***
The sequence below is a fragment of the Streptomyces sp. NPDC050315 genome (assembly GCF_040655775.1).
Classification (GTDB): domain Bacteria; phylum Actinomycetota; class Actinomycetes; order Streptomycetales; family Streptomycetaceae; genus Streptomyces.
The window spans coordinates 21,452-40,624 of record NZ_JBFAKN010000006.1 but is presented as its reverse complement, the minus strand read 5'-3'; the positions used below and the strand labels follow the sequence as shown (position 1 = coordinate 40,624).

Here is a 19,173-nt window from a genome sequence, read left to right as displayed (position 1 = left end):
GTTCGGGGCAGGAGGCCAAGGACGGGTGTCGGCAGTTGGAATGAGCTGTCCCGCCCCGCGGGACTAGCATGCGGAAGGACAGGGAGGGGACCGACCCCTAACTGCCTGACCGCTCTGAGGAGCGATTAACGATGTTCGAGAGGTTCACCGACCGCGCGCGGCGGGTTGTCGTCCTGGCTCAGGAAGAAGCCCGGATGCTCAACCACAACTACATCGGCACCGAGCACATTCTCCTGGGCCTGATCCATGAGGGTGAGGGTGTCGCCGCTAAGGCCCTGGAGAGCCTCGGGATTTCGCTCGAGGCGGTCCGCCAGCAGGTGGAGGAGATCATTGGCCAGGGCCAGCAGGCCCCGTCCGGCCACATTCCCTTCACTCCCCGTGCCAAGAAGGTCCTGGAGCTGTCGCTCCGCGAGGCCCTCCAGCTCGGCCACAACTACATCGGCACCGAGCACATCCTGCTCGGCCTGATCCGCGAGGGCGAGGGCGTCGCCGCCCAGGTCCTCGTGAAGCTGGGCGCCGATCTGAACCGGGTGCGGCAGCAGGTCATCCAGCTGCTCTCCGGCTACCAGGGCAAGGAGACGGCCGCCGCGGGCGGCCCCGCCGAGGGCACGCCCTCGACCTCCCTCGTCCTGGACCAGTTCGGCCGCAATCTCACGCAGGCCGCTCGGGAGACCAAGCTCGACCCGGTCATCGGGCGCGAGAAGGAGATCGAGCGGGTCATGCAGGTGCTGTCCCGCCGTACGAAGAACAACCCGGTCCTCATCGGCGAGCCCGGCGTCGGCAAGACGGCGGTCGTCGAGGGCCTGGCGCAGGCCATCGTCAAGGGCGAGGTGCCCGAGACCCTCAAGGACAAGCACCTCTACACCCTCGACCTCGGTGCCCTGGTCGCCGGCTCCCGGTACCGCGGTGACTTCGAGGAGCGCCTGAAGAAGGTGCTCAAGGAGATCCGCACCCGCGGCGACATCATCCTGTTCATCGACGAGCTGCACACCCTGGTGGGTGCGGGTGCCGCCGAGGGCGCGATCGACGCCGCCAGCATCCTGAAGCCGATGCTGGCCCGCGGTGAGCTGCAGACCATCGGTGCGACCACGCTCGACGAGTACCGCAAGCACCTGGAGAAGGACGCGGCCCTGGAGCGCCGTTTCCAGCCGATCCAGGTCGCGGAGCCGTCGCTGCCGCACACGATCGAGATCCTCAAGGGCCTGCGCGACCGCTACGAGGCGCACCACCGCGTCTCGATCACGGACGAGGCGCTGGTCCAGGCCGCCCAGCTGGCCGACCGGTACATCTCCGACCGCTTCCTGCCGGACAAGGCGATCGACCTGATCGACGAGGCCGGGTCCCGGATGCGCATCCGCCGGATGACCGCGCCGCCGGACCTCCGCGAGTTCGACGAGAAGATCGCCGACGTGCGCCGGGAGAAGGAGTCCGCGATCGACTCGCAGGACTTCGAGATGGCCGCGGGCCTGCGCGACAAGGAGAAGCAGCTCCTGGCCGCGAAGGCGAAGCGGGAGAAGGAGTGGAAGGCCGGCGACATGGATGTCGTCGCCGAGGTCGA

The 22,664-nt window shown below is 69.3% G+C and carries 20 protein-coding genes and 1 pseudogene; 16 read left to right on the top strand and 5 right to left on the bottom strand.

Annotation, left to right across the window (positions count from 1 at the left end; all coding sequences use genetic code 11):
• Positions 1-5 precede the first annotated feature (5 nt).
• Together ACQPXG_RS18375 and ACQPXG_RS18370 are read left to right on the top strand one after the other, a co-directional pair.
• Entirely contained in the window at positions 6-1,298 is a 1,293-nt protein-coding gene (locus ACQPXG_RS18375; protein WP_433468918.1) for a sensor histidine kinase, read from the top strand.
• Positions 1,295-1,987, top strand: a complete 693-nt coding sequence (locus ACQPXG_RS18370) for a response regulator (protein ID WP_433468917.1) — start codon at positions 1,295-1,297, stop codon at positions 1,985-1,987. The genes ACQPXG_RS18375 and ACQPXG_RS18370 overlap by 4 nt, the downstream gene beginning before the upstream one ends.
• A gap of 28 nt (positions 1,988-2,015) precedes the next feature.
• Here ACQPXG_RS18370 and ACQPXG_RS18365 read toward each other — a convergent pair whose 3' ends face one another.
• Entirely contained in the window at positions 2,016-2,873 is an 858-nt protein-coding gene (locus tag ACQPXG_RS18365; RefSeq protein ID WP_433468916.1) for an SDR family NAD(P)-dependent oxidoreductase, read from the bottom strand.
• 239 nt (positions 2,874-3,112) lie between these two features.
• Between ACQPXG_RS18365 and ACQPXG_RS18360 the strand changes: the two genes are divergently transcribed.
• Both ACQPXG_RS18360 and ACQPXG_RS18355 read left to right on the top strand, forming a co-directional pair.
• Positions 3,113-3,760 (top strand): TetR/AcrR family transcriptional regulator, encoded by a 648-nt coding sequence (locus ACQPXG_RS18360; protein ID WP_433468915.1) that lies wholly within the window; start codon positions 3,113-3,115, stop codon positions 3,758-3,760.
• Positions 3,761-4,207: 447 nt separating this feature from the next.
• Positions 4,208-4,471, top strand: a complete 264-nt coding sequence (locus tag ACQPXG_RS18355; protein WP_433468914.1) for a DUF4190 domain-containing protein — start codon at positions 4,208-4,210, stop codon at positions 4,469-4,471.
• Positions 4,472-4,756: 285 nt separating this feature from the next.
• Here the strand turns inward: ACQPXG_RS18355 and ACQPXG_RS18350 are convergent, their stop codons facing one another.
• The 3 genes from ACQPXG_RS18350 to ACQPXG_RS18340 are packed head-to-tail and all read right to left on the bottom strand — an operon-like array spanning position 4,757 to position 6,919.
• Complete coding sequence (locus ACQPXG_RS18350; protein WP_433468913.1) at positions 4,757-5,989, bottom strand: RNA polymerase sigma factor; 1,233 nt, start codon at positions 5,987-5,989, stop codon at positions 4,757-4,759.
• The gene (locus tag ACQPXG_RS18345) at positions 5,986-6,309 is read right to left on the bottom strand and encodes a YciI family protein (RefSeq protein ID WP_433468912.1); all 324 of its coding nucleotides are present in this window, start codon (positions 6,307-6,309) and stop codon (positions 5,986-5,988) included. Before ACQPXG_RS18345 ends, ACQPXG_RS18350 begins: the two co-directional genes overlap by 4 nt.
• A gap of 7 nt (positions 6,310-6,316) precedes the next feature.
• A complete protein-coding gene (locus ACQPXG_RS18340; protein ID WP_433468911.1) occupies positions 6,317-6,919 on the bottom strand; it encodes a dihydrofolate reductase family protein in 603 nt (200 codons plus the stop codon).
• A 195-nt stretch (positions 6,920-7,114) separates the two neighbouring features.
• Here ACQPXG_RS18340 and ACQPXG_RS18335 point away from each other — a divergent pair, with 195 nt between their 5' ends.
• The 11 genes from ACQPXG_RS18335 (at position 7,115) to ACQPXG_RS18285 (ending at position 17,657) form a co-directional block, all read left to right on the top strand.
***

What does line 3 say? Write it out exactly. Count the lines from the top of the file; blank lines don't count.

The window spans coordinates 21,452-40,624 of record NZ_JBFAKN010000006.1 but is presented as its reverse complement, the minus strand read 5'-3'; the positions used below and the strand labels follow the sequence as shown (position 1 = coordinate 40,624).